The presence of calcium sulfates rather than magnesium or iron sulfates (as found at Meridiani Planum by the Opportunity rover) suggests a neutral to mildly alkaline pH environment. The Rocknest sand shadow mineralogy suggests a dry, aeolian (wind-shaped) environment with low water activity. The John Klein mineralogy suggests a lacustrine (lakebed) environment with high water activity.
Interpretation of the Rocknest data reveals abundant plagioclase feldspar, pyroxene and olivine minerals. The data also indicate small amounts of magnetite and anhydrite. In addition, the Rocknest sample contains 25 to 35 percent amorphous, or non-crystalline, material.
Interpretation of the X-ray diffraction analysis of the John Klein drill powder reveals abundant phyllosilicate (a class of clay minerals called smectites that form by the action of relatively pure and neutral pH water on source minerals), plagioclase feldspar, pyroxene, magnetite and olivine. The data also show minor amounts of anhydrite and bassanite. The John Klein sample also contains about 20 percent amorphous material.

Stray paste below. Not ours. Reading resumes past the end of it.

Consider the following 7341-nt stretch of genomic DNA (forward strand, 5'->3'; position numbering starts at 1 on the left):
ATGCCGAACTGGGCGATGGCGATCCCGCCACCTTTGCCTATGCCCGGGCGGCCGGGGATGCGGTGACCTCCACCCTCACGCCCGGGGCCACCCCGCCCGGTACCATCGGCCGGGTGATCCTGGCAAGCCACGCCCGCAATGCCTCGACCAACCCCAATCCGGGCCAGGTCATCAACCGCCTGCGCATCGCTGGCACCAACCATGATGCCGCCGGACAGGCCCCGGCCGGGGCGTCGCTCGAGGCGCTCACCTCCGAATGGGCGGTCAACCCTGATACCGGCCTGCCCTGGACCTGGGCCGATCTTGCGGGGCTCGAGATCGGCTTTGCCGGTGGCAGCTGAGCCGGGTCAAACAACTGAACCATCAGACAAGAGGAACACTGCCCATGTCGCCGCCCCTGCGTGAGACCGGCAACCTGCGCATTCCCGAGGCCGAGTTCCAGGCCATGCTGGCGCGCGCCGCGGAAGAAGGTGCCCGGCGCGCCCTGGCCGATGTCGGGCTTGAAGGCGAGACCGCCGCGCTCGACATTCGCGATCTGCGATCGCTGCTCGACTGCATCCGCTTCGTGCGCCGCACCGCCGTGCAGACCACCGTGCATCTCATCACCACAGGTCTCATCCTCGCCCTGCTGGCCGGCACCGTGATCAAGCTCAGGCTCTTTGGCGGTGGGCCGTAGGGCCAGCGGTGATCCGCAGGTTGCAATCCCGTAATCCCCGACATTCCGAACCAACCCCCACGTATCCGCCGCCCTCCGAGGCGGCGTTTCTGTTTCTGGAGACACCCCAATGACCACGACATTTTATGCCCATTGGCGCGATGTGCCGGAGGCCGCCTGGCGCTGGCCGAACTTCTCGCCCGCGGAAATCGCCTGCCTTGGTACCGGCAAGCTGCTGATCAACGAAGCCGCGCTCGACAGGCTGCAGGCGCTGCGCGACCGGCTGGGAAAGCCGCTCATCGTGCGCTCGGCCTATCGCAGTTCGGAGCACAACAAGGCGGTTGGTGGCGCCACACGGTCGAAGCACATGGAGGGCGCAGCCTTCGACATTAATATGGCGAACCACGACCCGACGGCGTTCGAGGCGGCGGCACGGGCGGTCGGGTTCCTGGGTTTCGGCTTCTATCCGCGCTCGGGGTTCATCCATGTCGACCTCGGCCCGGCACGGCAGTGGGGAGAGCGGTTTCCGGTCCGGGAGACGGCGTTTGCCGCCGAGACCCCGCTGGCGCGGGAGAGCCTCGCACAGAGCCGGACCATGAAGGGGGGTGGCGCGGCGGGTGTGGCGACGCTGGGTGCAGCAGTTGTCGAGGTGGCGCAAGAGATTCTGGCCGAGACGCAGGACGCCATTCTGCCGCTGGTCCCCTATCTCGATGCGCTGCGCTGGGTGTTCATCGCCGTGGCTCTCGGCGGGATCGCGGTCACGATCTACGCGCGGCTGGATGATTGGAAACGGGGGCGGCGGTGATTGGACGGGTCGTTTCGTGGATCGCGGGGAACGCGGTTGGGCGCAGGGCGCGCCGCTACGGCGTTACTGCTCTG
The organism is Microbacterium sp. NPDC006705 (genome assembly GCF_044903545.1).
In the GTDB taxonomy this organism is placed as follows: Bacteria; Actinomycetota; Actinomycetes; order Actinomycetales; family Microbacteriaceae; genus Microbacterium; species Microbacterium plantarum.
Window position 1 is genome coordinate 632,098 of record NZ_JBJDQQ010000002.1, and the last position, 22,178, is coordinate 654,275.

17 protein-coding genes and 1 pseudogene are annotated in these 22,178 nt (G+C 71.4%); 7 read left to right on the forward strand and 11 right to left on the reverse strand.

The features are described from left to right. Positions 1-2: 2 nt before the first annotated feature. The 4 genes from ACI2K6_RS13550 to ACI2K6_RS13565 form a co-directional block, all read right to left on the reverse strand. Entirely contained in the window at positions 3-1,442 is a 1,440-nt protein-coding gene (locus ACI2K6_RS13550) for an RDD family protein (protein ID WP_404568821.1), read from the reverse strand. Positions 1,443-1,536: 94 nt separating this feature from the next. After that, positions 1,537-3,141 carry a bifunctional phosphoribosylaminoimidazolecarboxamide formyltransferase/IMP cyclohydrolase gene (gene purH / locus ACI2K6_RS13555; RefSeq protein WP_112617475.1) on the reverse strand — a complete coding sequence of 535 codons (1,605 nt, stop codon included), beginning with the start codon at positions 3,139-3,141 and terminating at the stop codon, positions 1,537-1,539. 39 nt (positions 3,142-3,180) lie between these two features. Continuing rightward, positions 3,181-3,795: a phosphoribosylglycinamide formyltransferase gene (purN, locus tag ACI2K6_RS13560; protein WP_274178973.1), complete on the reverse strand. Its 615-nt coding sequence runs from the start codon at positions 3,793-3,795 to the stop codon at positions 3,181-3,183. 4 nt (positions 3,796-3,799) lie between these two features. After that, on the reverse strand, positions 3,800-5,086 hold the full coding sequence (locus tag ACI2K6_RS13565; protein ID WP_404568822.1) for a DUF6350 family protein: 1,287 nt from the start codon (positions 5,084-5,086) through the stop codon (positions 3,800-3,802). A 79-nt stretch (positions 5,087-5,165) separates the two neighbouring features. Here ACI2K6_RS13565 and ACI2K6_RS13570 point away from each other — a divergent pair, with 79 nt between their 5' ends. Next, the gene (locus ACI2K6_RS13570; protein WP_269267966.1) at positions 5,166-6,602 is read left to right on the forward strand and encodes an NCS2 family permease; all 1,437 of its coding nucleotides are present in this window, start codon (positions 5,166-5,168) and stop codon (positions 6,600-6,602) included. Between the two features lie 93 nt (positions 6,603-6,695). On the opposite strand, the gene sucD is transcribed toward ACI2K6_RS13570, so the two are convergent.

The minerals could have formed in this location through alteration of source minerals. Alternatively, the clay minerals could have been transported by water from sources higher up the sediment fan to form the John Klein mineral assemblage.